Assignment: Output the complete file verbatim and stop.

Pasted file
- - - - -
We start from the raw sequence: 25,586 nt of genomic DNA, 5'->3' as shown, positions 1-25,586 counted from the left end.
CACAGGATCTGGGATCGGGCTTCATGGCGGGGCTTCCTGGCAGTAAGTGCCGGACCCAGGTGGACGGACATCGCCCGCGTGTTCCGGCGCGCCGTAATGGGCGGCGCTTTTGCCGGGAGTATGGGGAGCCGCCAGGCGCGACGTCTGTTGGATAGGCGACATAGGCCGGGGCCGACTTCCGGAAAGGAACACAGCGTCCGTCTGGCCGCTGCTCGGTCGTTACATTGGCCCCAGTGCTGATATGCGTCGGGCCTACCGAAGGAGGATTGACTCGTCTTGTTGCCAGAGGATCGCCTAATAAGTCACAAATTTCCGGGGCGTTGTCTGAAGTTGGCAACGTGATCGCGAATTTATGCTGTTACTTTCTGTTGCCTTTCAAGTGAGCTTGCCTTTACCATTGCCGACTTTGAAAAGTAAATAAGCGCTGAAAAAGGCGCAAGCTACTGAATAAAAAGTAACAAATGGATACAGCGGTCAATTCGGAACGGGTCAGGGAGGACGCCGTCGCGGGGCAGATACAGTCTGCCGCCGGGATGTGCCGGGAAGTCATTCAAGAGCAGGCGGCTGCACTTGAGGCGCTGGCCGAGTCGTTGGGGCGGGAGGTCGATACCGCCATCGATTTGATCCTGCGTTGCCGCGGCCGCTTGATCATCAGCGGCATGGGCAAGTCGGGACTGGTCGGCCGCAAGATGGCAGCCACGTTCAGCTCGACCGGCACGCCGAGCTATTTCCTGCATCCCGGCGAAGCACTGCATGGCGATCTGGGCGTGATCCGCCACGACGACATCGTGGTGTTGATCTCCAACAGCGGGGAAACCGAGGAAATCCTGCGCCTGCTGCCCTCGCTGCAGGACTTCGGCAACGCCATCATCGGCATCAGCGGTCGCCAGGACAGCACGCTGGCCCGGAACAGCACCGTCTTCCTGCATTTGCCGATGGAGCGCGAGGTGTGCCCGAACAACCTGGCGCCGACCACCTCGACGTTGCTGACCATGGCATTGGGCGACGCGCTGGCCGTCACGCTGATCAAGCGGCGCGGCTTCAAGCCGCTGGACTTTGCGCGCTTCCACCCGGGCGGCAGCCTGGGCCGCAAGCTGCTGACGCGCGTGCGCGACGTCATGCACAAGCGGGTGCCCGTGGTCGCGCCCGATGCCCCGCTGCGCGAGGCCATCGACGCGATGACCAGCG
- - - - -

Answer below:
We start from the raw sequence: 25,586 nt of genomic DNA, 5'->3' as shown, positions 1-25,586 counted from the left end.
CACAGGATCTGGGATCGGGCTTCATGGCGGGGCTTCCTGGCAGTAAGTGCCGGACCCAGGTGGACGGACATCGCCCGCGTGTTCCGGCGCGCCGTAATGGGCGGCGCTTTTGCCGGGAGTATGGGGAGCCGCCAGGCGCGACGTCTGTTGGATAGGCGACATAGGCCGGGGCCGACTTCCGGAAAGGAACACAGCGTCCGTCTGGCCGCTGCTCGGTCGTTACATTGGCCCCAGTGCTGATATGCGTCGGGCCTACCGAAGGAGGATTGACTCGTCTTGTTGCCAGAGGATCGCCTAATAAGTCACAAATTTCCGGGGCGTTGTCTGAAGTTGGCAACGTGATCGCGAATTTATGCTGTTACTTTCTGTTGCCTTTCAAGTGAGCTTGCCTTTACCATTGCCGACTTTGAAAAGTAAATAAGCGCTGAAAAAGGCGCAAGCTACTGAATAAAAAGTAACAAATGGATACAGCGGTCAATTCGGAACGGGTCAGGGAGGACGCCGTCGCGGGGCAGATACAGTCTGCCGCCGGGATGTGCCGGGAAGTCATTCAAGAGCAGGCGGCTGCACTTGAGGCGCTGGCCGAGTCGTTGGGGCGGGAGGTCGATACCGCCATCGATTTGATCCTGCGTTGCCGCGGCCGCTTGATCATCAGCGGCATGGGCAAGTCGGGACTGGTCGGCCGCAAGATGGCAGCCACGTTCAGCTCGACCGGCACGCCGAGCTATTTCCTGCATCCCGGCGAAGCACTGCATGGCGATCTGGGCGTGATCCGCCACGACGACATCGTGGTGTTGATCTCCAACAGCGGGGAAACCGAGGAAATCCTGCGCCTGCTGCCCTCGCTGCAGGACTTCGGCAACGCCATCATCGGCATCAGCGGTCGCCAGGACAGCACGCTGGCCCGGAACAGCACCGTCTTCCTGCATTTGCCGATGGAGCGCGAGGTGTGCCCGAACAACCTGGCGCCGACCACCTCGACGTTGCTGACCATGGCATTGGGCGACGCGCTGGCCGTCACGCTGATCAAGCGGCGCGGCTTCAAGCCGCTGGACTTTGCGCGCTTCCACCCGGGCGGCAGCCTGGGCCGCAAGCTGCTGACGCGCGTGCGCGACGTCATGCACAAGCGGGTGCCCGTGGTCGCGCCCGATGCCCCGCTGCGCGAGGCCATCGACGCGATGACCAGCG